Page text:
So I imagine . . . perhaps after a very long evening in the pub . . . Bill Drummond and Jimmy Cauty thought to themselve, “What’s the most bizarre left-field thing we could do with a brilliant dance track to turn it into some artistic statement about what life is really like in the late 1980s and early 1990s?”

“I know,” one of them said, “why don’t we record ‘Justified And Ancient’ with a big country music star instead of another vocalist listeners would be more likely to hear on a dance track. No-one’s going to be expecting that!”

Indeed we didn’t.

How they got to Tammy Wynette, we’ll never know. Why she agreed to do it is a mystery too. But I’m glad she took what must have seemed to her as something of a creative risk.


In all the interviews I’ve read with her, Tammy Wynette comes across as slightly bemused by the experience of working with The KLF, although grateful for the recognition it gave her outside her traditional country music fanbase.

And that’s probably a good thing. My reading of The KLF is that leaving the audience slightly bemused is exactly what they were shooting for most of the time.

When you watch the video, you’ll probably be slightly bemused too . . . goodness only knows what Tammy Wynette thought was going on around her when it was being recorded.


Before we go, I do need to say a quick word about the lyrics. They are complete nonsense of course, but delightfully so. It’s a bit like watching The Teletubbies . . . I’ve absolutely no idea what’s going on and I’m not much wiser by the end of the programme than I was at the beginning, but it’s a very pleasant experience to immerse myself in nonetheless.

Anyone who can get a legendary country singer to perform these lyrics is doing something right . . .

They’re justified and they’re ancient
And they drive an ice cream van


Maybe these are finely-judged, well-honed and insightful lyrics . . . but if they are, the point they’re making has passed me by completely.

Thankfully, I don’t need to understand what Tammy Wynette and The KLF are on about to enjoy their work together.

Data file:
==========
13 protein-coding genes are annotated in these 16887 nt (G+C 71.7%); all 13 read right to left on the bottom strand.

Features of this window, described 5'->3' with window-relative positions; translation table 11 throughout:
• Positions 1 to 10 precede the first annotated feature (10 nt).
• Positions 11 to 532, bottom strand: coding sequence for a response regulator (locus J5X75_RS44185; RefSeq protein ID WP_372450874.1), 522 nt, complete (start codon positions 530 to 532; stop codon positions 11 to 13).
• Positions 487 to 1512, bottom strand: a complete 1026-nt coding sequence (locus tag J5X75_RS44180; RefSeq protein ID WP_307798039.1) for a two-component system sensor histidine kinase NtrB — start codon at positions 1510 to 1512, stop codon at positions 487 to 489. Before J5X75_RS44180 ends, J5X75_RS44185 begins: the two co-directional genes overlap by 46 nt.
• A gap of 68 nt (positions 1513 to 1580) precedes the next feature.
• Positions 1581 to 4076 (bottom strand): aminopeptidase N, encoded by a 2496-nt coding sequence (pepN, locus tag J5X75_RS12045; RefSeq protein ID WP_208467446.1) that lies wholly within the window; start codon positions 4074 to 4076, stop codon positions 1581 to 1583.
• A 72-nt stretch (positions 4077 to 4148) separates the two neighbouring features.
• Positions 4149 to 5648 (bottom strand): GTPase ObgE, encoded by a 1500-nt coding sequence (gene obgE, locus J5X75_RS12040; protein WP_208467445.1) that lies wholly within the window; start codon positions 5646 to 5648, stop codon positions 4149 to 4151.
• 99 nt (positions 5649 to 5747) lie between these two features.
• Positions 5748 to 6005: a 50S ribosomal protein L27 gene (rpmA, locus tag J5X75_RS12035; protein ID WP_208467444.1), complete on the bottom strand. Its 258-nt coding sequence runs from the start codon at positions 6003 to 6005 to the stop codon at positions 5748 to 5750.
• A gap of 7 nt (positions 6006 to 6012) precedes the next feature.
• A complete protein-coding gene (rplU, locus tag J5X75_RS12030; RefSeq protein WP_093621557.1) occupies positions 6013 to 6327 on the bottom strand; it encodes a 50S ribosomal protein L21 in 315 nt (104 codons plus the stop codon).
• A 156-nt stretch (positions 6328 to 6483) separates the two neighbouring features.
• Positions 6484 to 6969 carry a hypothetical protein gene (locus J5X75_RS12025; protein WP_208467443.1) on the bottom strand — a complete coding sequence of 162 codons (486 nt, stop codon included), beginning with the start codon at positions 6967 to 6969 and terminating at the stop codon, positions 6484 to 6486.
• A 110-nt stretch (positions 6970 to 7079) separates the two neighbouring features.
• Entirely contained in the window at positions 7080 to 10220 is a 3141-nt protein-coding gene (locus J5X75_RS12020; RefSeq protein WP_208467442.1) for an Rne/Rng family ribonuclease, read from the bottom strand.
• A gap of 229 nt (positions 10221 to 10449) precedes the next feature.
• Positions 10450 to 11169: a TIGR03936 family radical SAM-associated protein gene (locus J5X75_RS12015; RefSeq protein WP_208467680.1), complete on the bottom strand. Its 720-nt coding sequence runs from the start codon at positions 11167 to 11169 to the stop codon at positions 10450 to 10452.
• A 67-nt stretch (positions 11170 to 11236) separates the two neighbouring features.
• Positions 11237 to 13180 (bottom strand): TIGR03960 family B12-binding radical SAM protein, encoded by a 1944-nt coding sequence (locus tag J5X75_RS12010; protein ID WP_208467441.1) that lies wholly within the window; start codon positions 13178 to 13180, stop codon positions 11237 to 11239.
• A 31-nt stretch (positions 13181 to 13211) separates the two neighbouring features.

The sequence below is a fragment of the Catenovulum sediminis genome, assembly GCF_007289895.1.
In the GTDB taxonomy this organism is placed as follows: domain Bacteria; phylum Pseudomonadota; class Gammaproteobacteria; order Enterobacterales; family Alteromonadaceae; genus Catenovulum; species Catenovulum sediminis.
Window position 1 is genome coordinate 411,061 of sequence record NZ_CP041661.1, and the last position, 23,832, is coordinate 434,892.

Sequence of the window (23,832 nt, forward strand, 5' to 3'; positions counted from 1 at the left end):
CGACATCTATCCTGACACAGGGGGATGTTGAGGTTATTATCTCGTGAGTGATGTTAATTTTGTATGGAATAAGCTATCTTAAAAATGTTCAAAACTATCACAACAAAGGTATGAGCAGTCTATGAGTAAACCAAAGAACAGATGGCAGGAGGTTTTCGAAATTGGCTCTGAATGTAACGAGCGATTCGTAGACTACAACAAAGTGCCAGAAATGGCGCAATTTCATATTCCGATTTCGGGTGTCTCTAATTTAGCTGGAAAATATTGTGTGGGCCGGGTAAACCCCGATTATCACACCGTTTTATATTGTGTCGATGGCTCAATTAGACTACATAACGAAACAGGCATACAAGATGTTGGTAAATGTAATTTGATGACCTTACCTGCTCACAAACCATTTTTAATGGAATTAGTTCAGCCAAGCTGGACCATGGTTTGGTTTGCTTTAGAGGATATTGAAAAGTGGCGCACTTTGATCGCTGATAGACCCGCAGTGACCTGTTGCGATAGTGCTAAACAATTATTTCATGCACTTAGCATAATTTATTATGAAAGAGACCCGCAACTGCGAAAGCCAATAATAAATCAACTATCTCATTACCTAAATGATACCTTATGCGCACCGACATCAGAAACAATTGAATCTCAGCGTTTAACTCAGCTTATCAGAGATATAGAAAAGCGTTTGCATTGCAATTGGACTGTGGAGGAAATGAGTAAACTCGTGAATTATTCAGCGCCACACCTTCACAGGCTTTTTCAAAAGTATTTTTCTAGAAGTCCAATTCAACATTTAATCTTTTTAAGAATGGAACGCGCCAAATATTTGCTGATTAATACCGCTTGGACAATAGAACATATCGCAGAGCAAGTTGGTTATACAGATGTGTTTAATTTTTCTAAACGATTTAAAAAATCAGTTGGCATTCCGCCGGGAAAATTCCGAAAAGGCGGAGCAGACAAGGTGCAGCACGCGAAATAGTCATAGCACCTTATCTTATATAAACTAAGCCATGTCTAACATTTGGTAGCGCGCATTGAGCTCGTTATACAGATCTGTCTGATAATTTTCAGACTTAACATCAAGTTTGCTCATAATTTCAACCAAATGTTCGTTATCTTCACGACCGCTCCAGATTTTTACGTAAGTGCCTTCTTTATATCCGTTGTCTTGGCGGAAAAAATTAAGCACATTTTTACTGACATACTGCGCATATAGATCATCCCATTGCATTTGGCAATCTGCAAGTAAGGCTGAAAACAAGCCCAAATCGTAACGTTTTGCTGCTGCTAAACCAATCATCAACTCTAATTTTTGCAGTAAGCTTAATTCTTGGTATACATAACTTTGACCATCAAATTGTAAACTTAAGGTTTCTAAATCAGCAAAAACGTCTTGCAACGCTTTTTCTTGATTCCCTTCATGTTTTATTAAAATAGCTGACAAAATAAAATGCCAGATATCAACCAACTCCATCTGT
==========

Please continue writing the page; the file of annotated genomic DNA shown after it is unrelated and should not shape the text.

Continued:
Every time the distinctive intro to “Justified And Ancient” comes on the radio a big smile spreads across my face which stays there long after the song has ended. And any song that does that every time you hear it has fully earned its place in the annals of the greatest songs of all time.


If you can listen to this through headphones, you’ll appreciate the craft that went into putting this track together. It’s clearly inspired by hip-hop, but it’s something so much more than that.

After many years of trying, music industry disruptors The KLF finally managed to harness their creative brilliance and cross over the boundary into commercial success. It’s a truly phenomenal track.

Source


For a 30-min video documenting the making of the music video for "Justified & Ancient (Stand by the JAMs)," click here.

For a 1993 interview with Tammy Wynette, in which she talks about working with The KLF, click here.



Previously featured musicians at The Wild Reed:
Dusty Springfield | David Bowie | Kate Bush | Maxwell | Buffy Sainte-Marie | Prince | Frank Ocean | Maria Callas | Loreena McKennitt | Rosanne Cash | Petula Clark | Wendy Matthews | Darren Hayes | Jenny Morris | Gil Scott-Heron | Shirley Bassey | Rufus Wainwright | Kiki Dee | Suede | Marianne Faithfull | Dionne Warwick | Seal | Sam Sparro | Wanda Jackson | Engelbert Humperdinck | Pink Floyd | Carl Anderson | The Church | Enrique Iglesias | Yvonne Elliman | Lenny Kravitz | Helen Reddy | Stephen Gately | Judith Durham | Nat King Cole | Emmylou Harris | Bobbie Gentry | Russell Elliot | BØRNS | Hozier | Enigma | Moby (featuring the Banks Brothers) | Cat Stevens | Chrissy Amphlett | Jon Stevens | Nada Surf | Tom Goss (featuring Matt Alber) | Autoheart | Scissor Sisters | Mavis Staples | Claude Chalhoub | Cass Elliot | Duffy | The Cruel Sea | Wall of Voodoo | Loretta Lynn and Jack White | Foo Fighters | 1927 | Kate Ceberano | Tee Set | Joan Baez | Wet, Wet, Wet | Stephen “Tin Tin” Duffy | Fleetwood Mac | Jane Clifton | Australian Crawl | Pet Shop Boys | Marty Rhone | Josef Salvat | Kiki Dee and Carmelo Luggeri | Aquilo | The Breeders | Tony Enos | Tupac Shakur | Nakhane Touré | Al Green | Donald Glover/Childish Gambino | Josh Garrels | Stromae | Damiyr Shuford | Vaudou Game | Yotha Yindi and The Treaty Project | Lil Nas X | Daby Touré | Sheku Kanneh-Mason | Susan Boyle | D’Angelo | Little Richard | Black Pumas | Mbemba Diebaté | Judie Tzuke | Seckou Keita | Rahsaan Patterson | Black | Ash Dargan | ABBA


Wednesday, November 24, 2021

Giving Thanks: A Spiritual Act of Trust

A spiritual resource that many of my Christian patients find particularly meaningful is Sarah Young’s devotional, Jesus Calling. It’s a collection of daily reflections written as if Jesus himself is speaking directly to us. They are words of encouragement, comfort, and reassurance based on Jesus’ own words of hope, guidance, and peace within Scripture.

With the Thanksgiving holiday taking place here in the U.S. tomorrow, today’s reading from Jesus Calling is particularly pertinent and meaningful. Following is my slightly adapted version of this reading, one that is inspired by Ephesians 5:20, Psalm 118:1, and Psalm 89:15.

______________________